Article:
Think about what kind of world God wants for us and think about the wiping away of tears and be glad for those who were able to be there in person to wipe away the blood and the tears, to hold people close, to attend to their needs.

We often get all caught up in things that are going on in our world through our heads. We think about things a lot. I know I do. I live in my head a lot. 

And so do my resentments and my indignation and my ideals. We can’t escape that, nor should we. We’re not everywhere, and we shouldn’t keep our heads in the sand, either.

But I think as Christians, it is also important to allow ourselves to focus on the incarnational aspect of what happens in the world. We all can’t be there. We want to do something but often we can’t.

But let us not let our frustrations keep us focused on our frustration and anger instead of looking for God moving among the wounded, counting the hairs on their heads, touching them, caring for them, wiping away their tears. 

When bad stuff happens, we need to look for God, to see what God is doing in the middle of it all, for God is always in the middle of the things that are so terribly broken. Not as a cause of them but as the one who is there, has been there, caring for the sheep, binding up the wounded, suffering and yet also deeply present, abiding.

God is there through the hands and feet of all sorts of people - doctors, nurses, police officers, fellow runners, family members, people who offered their homes and meals to the stranded. 

God is love. And there was a great outpouring of love in Boston on Monday as well as explosions of hate.

Martin Luther King, Jr., said this:  "When evil men plot, good men must plan. When evil men burn and bomb, good men must build and bind. When evil men shout ugly words of hatred, good men must commit themselves to the glories of love.”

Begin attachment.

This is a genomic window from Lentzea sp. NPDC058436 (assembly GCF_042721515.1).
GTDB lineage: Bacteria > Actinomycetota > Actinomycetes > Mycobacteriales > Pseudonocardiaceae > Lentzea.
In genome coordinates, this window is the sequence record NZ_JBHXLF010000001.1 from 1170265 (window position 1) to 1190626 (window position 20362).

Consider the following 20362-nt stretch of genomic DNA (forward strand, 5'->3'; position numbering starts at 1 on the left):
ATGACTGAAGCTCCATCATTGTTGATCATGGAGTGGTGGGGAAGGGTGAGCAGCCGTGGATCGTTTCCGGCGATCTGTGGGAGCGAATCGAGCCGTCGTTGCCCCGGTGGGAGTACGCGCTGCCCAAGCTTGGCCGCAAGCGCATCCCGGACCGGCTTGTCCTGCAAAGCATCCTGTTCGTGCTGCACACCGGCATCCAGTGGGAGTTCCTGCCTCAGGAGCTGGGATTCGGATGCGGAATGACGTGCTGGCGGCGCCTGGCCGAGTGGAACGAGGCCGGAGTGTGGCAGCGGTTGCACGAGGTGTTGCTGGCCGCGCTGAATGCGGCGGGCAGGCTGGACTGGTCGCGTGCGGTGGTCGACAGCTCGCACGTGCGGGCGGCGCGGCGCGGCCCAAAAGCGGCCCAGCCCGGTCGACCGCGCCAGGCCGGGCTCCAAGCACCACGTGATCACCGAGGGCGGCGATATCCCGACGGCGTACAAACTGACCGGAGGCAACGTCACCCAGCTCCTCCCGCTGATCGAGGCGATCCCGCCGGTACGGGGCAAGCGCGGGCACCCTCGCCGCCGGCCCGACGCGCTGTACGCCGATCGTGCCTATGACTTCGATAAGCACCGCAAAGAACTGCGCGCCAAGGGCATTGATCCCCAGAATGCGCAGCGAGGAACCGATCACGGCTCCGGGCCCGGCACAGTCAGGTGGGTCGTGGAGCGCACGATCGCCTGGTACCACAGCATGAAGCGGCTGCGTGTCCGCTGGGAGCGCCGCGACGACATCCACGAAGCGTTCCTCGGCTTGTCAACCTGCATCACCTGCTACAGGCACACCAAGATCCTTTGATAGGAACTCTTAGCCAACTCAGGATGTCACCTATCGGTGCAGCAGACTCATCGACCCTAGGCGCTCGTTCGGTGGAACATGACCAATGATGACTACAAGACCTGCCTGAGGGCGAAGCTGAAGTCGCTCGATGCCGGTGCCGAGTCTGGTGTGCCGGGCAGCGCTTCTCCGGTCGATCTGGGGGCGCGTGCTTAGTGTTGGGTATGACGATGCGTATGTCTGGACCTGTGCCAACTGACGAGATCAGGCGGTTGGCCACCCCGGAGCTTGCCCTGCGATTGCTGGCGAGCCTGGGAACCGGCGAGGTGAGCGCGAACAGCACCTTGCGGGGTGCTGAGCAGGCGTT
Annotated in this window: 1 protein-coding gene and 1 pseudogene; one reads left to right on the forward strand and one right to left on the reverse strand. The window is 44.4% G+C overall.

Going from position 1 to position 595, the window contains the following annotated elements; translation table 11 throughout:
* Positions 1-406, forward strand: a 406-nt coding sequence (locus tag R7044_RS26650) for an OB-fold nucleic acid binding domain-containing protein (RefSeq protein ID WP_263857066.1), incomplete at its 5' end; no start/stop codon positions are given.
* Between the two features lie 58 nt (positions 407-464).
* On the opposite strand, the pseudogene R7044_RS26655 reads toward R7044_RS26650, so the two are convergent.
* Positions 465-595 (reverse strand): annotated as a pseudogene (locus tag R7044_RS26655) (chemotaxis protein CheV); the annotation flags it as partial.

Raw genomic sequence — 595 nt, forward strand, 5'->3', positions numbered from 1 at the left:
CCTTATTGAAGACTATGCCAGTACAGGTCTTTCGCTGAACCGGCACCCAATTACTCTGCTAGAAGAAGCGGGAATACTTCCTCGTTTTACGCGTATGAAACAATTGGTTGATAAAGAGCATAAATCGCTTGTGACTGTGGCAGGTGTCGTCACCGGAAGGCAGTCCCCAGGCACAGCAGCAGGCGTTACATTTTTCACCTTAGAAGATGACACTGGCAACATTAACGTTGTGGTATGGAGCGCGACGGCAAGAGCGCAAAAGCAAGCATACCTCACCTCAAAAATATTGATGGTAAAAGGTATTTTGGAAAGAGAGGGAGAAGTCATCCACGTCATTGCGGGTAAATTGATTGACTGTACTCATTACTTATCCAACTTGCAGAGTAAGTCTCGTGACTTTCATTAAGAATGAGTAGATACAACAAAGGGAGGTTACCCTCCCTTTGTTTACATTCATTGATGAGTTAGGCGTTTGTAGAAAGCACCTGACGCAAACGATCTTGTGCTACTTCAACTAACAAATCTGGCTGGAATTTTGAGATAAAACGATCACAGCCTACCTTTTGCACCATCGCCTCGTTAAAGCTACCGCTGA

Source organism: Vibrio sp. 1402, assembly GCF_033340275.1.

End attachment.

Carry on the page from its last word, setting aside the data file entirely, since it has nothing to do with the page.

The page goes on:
Let us commit ourselves to love. Let us not be the ones who shout ugly words of hatred. Let us be love, even through the great ordeal, even in the face of evil.





Pascha Nostrum


Alleluia.
Christ our Passover has been sacrificed for us; *
therefore let us keep the feast,
Not with the old leaven, the leaven of malice and evil, *
but with the unleavened bread of sincerity and truth. Alleluia.

Christ being raised from the dead will never die again; *
death no longer has dominion over him.
The death that he dies, he dies to sin, once for all; *
but the life he lives, he lives to God.
So also consider yourselves dead to sin, *
and alive to God in Jesus Christ our Lord. Alleluia.

Christ has been raised from the dead, *
the first fruits of those who have fallen asleep.
For since by a man came death, *
by a man has come also the resurrection of the dead.
For as in Adam all die, *
so also in Christ shall all be made alive. Alleluia.



1 Corinthians 5:7-8; Romans 6:9-11; 1 Corinthians 15:20-22















Wednesday, April 17, 2013

Nearly Wordless Wednesday: Warbler glamour shot